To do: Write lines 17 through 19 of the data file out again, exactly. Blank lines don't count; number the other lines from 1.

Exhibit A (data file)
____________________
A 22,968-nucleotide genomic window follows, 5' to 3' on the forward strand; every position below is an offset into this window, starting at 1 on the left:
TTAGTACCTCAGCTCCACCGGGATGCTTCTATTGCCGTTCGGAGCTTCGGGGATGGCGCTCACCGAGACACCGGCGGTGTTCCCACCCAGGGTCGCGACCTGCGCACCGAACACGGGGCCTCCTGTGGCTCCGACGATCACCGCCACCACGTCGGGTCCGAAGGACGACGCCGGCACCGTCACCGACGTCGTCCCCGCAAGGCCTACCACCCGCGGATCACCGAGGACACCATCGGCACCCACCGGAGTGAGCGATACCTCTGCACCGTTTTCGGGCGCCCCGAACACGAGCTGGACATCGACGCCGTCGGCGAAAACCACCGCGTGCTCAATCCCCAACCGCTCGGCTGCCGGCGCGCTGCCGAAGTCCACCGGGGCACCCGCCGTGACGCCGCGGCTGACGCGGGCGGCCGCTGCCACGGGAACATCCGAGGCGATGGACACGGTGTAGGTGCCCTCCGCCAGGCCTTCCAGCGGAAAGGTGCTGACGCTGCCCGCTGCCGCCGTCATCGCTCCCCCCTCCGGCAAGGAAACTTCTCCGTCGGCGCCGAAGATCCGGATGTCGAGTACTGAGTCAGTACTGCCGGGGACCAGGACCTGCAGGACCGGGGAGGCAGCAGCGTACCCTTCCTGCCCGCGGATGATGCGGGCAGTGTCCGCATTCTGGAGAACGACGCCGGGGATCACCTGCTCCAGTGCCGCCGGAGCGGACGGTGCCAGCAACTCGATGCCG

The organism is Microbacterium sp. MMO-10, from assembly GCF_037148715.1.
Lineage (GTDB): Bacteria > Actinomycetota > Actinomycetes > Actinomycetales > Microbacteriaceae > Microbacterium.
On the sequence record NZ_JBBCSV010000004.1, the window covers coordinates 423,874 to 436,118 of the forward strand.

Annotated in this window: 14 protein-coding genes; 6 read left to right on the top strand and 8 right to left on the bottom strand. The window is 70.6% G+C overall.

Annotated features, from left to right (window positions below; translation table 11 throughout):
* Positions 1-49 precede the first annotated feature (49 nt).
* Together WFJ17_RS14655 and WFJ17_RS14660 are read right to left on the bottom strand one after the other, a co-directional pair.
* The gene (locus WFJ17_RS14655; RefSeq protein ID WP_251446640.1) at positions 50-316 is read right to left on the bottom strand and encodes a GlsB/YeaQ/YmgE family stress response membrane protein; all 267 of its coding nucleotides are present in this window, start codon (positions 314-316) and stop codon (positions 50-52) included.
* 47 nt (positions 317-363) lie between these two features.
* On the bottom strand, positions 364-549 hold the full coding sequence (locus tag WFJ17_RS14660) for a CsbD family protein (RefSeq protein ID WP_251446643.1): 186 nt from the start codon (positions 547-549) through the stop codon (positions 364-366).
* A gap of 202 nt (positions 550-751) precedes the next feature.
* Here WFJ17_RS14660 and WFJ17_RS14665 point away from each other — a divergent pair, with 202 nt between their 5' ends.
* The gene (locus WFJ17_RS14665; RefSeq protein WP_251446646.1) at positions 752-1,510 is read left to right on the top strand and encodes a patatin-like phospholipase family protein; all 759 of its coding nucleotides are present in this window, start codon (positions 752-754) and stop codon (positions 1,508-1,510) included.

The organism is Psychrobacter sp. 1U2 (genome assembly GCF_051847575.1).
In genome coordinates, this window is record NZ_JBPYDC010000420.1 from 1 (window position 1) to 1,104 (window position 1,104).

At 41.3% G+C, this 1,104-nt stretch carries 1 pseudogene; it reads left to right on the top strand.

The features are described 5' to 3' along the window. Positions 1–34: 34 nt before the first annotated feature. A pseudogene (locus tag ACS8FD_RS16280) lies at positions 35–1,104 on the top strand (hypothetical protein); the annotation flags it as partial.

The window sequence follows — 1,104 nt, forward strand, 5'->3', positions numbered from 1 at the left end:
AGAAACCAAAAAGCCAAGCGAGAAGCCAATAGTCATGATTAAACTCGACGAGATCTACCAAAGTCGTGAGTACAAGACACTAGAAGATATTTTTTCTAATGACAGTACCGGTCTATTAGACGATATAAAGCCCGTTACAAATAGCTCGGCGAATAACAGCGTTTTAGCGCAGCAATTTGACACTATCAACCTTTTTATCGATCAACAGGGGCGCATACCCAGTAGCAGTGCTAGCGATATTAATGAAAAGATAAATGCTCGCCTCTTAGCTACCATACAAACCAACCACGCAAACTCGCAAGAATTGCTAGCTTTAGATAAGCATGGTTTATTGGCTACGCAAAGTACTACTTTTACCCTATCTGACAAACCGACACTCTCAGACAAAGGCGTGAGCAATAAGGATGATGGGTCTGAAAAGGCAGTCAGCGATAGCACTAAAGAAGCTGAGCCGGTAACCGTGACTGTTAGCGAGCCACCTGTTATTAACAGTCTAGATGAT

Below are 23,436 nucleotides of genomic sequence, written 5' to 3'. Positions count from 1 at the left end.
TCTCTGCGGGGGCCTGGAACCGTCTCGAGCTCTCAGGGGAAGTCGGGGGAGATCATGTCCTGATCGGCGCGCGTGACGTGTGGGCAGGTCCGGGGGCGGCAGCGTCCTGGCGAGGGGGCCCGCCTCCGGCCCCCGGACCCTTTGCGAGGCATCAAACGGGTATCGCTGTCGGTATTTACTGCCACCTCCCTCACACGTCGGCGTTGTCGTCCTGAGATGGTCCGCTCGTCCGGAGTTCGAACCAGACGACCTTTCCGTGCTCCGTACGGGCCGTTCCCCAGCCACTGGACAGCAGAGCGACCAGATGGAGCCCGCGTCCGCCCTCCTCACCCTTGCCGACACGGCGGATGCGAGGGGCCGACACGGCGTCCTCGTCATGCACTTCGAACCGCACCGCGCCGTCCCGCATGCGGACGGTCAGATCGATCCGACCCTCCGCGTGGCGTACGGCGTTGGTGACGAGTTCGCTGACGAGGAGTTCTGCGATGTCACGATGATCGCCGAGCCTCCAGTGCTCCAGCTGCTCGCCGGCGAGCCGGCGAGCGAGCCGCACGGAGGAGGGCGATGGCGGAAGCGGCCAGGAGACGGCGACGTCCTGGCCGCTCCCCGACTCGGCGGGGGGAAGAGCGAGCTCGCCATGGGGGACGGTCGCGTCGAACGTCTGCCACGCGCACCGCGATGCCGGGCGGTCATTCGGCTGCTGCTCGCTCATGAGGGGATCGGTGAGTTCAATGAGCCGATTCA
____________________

In genome coordinates, this window is record NZ_JBPYDC010000420.1 from 1 (window position 1) to 1,104 (window position 1,104).

At 41.3% G+C, this 1,104-nt stretch carries 1 pseudogene; it reads left to right on the top strand.

The features are described 5' to 3' along the window. Positions 1–34: 34 nt before the first annotated feature. A pseudogene (locus tag ACS8FD_RS16280) lies at positions 35–1,104 on the top strand (hypothetical protein); the annotation flags it as partial.